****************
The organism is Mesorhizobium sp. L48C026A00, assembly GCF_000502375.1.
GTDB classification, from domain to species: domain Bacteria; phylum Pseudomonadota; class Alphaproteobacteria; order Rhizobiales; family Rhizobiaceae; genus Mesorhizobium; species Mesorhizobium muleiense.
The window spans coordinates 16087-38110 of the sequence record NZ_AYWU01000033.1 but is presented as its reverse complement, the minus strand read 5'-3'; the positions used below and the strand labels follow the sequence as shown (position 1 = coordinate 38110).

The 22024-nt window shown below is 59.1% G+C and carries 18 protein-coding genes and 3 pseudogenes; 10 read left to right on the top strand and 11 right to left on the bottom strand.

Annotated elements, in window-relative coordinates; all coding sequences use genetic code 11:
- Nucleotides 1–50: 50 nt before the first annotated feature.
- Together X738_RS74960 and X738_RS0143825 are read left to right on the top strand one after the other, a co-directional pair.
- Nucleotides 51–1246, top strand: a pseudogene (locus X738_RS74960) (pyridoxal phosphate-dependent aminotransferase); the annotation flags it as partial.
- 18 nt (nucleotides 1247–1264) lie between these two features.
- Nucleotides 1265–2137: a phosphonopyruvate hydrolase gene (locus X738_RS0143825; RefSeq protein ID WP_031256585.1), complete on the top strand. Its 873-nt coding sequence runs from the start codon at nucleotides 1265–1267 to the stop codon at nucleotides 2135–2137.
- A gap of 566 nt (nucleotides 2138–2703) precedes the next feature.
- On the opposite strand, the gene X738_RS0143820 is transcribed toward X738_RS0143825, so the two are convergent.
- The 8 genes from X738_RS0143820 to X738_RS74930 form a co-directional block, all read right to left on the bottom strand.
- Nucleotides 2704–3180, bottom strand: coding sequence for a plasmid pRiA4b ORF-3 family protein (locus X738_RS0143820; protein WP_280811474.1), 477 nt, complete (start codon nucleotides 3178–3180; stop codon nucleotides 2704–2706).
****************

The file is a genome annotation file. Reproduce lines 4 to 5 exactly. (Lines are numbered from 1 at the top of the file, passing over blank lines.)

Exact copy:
The 22024-nt window shown below is 59.1% G+C and carries 18 protein-coding genes and 3 pseudogenes; 10 read left to right on the top strand and 11 right to left on the bottom strand.

Annotated elements, in window-relative coordinates; all coding sequences use genetic code 11: